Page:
After a major lobbying effort to increase cabinet-allocated funds, the first phase of the rollout of the national program commenced in 2006 for those turning 55 and 65 years of age in the selected timeframe. The invitation letter recommends individualized triage to specialist if family history, symptoms, personal history, or major illness are present. Dealing with these is funded from usual care, and it is hoped that this advice maximizes the chance that someone who needs colonoscopic surveillance seeks this.

The second phase of the NBCSP commenced on 1 July 2008 and offers testing to people turning 50, 55 or 65 years of age between January 2008 and December 2010. So far, retesting is not being offered to prior invitees except for pilot invitees. The Program is being phased in gradually to help ensure that health services, such as colonoscopy and treatment services, are able to meet any increased demand.

People eligible to participate in the program are receiving an invitation with an FIT kit as in the pilot but with an advance notification letter. The FIT kit remains free. Participants with a positive FOBT result are advised to discuss the result with their doctor, who will generally refer them for further investigations, usually a colonoscopy. Thus, only the offer and development of kits is centrally organized. The process of follow up of a positive test proceeds outside of the screening program according to usual care in either the public or private sectors. Some states (Queensland and South Australia) are using nurse pathway coordinators as these have been shown to improve adherence to the evidence-based pathway, especially of cases who return a positive test. Unfortunately, little has been done to improve data acquisition although more efficient and user-friendly data sheets are now available.

Considerable effort has been put into establishing a quality framework (see article by Michael Bourke in this Supplement), and efforts to improve training in colonoscopy are proceeding with full national cooperation.

For those not invited, NHMRC Guidelines1 provide for screening from age 50 years and older but these people will need to pay for the initial screening test. The NBCSP register tracks participants through pathway, offers FITs, provides reminders, monitors results, and makes payments to clinicians for information on events although this had limited success in the Pilot.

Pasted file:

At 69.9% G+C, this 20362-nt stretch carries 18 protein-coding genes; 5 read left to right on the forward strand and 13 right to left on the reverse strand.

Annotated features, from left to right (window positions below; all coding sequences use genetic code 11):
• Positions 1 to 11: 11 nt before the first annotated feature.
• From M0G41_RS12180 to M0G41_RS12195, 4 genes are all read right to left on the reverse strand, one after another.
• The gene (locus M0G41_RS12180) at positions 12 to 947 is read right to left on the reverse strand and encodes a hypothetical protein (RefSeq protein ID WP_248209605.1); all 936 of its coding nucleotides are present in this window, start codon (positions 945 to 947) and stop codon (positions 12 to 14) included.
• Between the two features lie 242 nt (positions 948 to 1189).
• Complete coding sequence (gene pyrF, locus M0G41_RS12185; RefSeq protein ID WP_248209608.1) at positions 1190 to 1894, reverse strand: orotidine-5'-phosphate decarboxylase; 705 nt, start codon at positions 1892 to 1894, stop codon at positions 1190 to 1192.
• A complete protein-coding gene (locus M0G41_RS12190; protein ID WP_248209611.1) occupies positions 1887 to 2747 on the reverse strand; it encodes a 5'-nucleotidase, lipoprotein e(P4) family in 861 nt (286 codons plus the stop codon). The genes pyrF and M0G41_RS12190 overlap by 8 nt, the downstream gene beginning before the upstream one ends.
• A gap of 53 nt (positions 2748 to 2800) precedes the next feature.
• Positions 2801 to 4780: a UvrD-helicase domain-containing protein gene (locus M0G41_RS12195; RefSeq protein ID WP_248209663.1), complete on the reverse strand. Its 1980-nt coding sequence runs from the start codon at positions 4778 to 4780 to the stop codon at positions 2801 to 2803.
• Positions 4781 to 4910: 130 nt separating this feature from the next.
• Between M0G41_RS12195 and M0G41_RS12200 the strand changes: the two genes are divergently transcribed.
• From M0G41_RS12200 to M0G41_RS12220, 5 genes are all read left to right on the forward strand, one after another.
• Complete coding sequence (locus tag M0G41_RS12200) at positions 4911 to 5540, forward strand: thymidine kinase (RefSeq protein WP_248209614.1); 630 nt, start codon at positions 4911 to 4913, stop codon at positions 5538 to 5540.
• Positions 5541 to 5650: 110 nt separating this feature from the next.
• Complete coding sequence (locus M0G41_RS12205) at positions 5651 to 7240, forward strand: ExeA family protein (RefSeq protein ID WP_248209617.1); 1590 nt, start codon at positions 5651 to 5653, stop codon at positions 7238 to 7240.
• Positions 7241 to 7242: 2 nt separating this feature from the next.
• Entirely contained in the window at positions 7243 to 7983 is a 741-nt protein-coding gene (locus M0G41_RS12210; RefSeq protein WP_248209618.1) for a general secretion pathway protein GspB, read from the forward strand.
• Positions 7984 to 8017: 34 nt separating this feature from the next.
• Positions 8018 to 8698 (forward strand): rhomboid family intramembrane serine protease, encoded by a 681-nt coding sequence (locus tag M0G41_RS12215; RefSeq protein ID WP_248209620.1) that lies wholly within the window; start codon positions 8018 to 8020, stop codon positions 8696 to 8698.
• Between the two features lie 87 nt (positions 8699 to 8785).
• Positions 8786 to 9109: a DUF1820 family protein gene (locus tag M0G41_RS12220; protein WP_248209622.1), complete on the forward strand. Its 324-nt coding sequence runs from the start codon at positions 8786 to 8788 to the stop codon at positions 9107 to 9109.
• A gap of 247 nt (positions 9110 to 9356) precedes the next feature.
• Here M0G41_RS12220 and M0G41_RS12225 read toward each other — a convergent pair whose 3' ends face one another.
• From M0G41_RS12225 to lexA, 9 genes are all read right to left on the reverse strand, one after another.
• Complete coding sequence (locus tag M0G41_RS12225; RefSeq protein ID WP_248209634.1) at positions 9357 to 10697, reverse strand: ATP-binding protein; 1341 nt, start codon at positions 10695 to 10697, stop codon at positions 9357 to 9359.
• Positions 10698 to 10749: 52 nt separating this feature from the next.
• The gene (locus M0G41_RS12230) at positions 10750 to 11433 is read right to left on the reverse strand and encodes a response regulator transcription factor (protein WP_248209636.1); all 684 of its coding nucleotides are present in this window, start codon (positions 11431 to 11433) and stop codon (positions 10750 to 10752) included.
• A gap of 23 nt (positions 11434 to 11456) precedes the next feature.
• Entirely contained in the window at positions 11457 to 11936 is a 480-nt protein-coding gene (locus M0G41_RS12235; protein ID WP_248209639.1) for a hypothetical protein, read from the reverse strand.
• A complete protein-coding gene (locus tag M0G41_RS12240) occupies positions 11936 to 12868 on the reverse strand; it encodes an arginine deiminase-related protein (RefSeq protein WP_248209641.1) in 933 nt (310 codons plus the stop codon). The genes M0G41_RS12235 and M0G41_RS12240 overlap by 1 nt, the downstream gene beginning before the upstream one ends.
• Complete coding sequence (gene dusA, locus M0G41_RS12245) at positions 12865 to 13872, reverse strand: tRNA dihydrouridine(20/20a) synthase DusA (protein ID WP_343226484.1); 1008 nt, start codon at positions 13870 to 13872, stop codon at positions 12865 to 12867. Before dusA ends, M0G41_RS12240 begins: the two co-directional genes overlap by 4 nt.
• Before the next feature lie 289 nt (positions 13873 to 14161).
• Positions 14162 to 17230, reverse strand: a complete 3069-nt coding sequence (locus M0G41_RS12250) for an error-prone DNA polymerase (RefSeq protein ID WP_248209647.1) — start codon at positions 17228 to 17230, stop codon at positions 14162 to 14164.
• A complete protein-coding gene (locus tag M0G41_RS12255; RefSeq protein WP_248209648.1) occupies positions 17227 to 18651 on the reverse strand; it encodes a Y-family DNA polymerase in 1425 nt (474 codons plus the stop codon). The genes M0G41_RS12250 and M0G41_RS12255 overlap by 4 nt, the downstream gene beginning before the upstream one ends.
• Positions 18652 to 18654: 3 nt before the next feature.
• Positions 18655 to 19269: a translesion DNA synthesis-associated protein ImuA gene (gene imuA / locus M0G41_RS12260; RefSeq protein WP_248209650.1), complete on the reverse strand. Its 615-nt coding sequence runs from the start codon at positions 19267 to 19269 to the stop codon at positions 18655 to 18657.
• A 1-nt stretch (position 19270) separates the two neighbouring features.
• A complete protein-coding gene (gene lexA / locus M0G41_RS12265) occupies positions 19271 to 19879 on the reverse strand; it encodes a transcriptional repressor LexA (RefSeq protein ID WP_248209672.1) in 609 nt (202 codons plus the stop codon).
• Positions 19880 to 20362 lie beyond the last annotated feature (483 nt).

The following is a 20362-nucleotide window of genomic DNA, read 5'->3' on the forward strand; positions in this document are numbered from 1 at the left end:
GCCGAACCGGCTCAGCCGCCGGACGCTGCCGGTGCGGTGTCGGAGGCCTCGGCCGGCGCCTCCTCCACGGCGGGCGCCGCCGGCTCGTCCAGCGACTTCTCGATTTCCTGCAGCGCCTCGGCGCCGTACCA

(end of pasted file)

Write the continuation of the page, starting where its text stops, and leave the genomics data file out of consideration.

The minimum data set covers over 100 items with approximately 25 address outcomes related to success, failure, and quality. Unfortunately, these are not available in real time to pathway coordinators and are very limited in their value for detailed research.

The key outcomes that will become available include:

  • • 
    Cancer or adenomas
    • ○ 
      Mortality
    • ○ 
      Detection rates, stage, site, missed lesion
  • • 
    Screening test/screenee
    • ○ 
      Participation, reminders
    • ○ 
      Attendance at GP clinic
    • ○ 
      Colonoscopy done if test positive
    • ○ 
      Demographics, disability
  • • 
    Colonoscopy/histopathology
    • ○ 
      Findings, quality, complications
    • ○ 
      Action based on findings

Of ongoing concern to the profession is the failure to yet fund and organize rescreening, the failure to make screening available for those aged 65–75 and the generally slow rate of the rollout. It remains unclear as to the adequacy of training capacity as well.

Conclusions

  1. Top of page
  2. Abstract
  3. Introduction
  4. A major health problem
  5. The nature of disease—latency
  6. A simple test for detecting the latent period
  7. Evidence that screening tests are effective
  8. Test acceptability
  9. Cost-effectiveness
  10. Feasibility—the Australian pilot screening program
  11. The rollout to the national program
  12. Conclusions
  13. References

Australians have made major contributions to all facets of research and development leading to population screening for bowel cancer, stretching from technology development to population RCTs and health services research. In terms of simple screening tests in a two-step screening strategy, the evidence is overwhelming that FITs improve detection and are more acceptable. FIT-based screening is clearly acceptable to Australians and a national organized screening program is feasible. The NBCSP is here to stay. In terms of benefit for Australians, with full rollout and high uptake by the population, we could easily see the number of cases dying from CRC halved by this strategy. To this will be added the extra-screening benefits of improved diagnosis, improved treatment and improved public awareness, all benefits of other screening programs. CRC screening has progressed from a matter of irrelevance and distaste to Commonwealth government policy in the context of an organized program for all Australians.

References

  1. Top of page
  2. Abstract
  3. Introduction
  4. A major health problem
  5. The nature of disease—latency
  6. A simple test for detecting the latent period
  7. Evidence that screening tests are effective
  8. Test acceptability
  9. Cost-effectiveness
  10. Feasibility—the Australian pilot screening program
  11. The rollout to the national program
  12. Conclusions
  13. References